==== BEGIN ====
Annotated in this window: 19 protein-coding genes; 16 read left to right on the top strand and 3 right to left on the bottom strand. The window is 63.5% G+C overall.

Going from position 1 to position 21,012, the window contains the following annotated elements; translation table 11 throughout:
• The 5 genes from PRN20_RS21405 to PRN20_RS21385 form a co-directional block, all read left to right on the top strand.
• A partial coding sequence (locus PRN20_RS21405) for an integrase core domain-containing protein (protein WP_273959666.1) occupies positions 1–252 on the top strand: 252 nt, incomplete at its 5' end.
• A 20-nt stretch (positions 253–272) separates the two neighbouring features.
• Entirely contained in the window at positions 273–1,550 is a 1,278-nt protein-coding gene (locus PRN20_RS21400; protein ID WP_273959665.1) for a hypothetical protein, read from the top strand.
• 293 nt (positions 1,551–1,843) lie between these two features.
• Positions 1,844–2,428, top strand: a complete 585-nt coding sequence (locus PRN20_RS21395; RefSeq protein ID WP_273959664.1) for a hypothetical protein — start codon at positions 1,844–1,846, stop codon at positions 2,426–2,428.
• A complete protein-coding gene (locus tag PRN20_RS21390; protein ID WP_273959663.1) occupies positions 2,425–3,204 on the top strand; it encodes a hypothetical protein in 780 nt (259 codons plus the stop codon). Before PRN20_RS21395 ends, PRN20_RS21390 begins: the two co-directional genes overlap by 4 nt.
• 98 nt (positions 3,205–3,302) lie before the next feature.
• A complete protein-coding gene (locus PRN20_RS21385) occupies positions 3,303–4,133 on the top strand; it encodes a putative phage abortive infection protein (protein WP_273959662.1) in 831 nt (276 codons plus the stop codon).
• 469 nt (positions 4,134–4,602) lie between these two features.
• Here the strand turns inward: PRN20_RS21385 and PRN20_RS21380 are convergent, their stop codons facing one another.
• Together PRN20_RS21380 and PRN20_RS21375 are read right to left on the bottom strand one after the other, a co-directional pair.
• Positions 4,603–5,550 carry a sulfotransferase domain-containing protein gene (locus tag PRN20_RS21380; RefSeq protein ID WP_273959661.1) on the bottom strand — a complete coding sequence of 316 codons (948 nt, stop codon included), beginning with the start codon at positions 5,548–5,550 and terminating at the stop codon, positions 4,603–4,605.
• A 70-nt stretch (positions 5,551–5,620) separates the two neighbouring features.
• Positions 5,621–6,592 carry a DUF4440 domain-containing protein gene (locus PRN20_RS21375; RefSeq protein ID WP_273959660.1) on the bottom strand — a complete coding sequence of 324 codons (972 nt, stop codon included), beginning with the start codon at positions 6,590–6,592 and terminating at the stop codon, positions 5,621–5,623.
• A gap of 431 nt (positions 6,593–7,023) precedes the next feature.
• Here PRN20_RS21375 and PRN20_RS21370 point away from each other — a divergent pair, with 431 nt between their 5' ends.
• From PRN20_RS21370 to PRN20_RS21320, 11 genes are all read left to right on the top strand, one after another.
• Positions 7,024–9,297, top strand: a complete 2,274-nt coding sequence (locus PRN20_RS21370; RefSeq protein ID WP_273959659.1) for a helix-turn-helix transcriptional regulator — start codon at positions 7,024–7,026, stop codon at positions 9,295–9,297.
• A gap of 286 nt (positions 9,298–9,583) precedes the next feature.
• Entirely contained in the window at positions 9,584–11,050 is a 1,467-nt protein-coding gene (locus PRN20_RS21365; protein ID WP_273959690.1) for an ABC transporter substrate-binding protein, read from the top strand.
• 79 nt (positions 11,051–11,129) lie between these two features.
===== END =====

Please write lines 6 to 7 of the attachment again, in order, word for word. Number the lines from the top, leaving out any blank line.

• Entirely contained in the window at positions 273–1,550 is a 1,278-nt protein-coding gene (locus PRN20_RS21400; protein ID WP_273959665.1) for a hypothetical protein, read from the top strand.
• 293 nt (positions 1,551–1,843) lie between these two features.